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Scipio Refuses the Title "King"

Next morning he collected the prisoners, amounting to ten thousand foot and more than two thousand horse, and busied himself in making arrangements about them. All the Iberians of that district, who were in alliance at that time with the Carthaginians, came in and submitted to the Roman obedience, and in addressing Scipio called him "king." The first to do this and to bow the knee before him had been Edeco, and the next Andobales.
Scipio's self-restraint.
On these occasions Scipio had passed the word over without remark; but after the battle, when all alike addressed him by that title, his attention was drawn to it; and he therefore summoned the Iberians to a meeting, and told them that "he quite wished to be called a man of royal liberality by them all, and to be so in the truest sense, but that he had no wish to be a 'king,' nor to be called one by any one; they should address him as general."

Even at this early period of his career, an observer might have remarked the loftiness of Scipio's character. He was still quite young. His good fortune had been so persistent, that all who came under his rule were led naturally to think and speak of him as a king. Yet he did not lose his selfcontrol; but deprecated this popular impulse and this show of dignity. But this same loftiness of character was still more admirable in the closing scenes of his life, when, in addition to his achievements in Iberia, he crushed the Carthaginians; reduced the largest and fairest districts of Libya, from the Altars of Philaenus to the Pillars of Hercules, under the power of his country; conquered Asia and the kings of Syria; made the best and largest part of the world subject to Rome; and in doing so had numerous opportunities of acquiring regal sway, in whatever parts of the world suited his purpose or wish. For such achievements were enough to have kindled pride, not merely in any human breast, but even, if I may say so without irreverence, in that of a god. But Scipio's greatness of soul was so superior to the common standard of mankind, that he again and again rejected what Fortune had put within his grasp, that prize beyond which men's boldest prayers do not go—the power of a king: and he steadily preferred his country and his duty to that royalty, which men gaze at with such admiration and envy.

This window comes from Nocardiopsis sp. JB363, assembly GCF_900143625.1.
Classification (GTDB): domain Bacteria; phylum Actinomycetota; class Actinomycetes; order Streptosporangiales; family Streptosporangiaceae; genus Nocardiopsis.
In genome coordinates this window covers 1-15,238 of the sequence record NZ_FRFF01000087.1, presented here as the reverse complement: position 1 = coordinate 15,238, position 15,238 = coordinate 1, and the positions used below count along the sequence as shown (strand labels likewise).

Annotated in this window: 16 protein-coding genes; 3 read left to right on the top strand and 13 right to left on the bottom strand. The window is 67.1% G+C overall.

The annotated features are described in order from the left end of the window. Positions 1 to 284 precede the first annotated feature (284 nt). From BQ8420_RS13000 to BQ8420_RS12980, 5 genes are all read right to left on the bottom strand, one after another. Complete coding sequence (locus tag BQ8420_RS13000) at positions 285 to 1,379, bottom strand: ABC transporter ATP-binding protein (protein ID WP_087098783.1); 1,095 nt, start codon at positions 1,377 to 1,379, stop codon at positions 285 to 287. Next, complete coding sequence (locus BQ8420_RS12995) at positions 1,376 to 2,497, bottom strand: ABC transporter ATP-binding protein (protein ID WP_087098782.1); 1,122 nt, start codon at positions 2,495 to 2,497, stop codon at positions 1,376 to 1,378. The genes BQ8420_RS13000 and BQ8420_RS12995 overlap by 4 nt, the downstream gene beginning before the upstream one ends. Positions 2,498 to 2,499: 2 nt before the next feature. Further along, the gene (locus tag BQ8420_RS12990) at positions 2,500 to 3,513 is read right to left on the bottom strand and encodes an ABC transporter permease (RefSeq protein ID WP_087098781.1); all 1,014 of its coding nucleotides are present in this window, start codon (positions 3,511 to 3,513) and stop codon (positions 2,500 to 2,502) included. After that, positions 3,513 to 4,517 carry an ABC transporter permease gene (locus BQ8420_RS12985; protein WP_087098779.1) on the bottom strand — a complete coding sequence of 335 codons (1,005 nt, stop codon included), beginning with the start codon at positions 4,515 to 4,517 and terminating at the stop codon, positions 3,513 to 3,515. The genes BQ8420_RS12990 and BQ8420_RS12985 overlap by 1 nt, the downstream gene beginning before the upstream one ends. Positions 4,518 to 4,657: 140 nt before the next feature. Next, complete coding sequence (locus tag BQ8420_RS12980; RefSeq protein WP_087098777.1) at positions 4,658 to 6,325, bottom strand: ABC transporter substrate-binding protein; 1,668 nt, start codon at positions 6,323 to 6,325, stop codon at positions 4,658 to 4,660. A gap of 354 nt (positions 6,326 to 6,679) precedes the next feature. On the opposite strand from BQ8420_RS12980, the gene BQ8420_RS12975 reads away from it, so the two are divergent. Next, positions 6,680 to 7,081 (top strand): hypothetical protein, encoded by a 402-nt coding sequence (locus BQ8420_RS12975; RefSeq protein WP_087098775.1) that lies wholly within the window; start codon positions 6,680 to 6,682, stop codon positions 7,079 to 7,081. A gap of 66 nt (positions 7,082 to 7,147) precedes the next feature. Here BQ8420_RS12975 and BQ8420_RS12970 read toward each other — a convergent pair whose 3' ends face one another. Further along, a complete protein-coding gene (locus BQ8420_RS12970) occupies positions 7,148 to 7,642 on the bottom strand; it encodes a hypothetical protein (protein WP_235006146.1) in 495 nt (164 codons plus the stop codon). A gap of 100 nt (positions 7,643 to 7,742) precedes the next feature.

Scipio next proceeded to select from the captives the

Scipio occupies the position evacuated by the Carthaginians.
native Iberians, and all these he dismissed to their homes without ransom; and bidding Andobales select three hundred of the horses, he distributed the remainder among those who had none. For the rest, he at once occupied the entrenchment of the Carthaginians, owing to its excellent situation; and there he remained himself, waiting to see the movements of the other Carthaginian generals; while he detached a body of men to the passes of the Pyrenees to keep a look-out for Hasdrubal.
Winter of B. C. 208-207.
After this, as it was getting late in the season, he retired with his army to Tarraco being bent on wintering there. . . .

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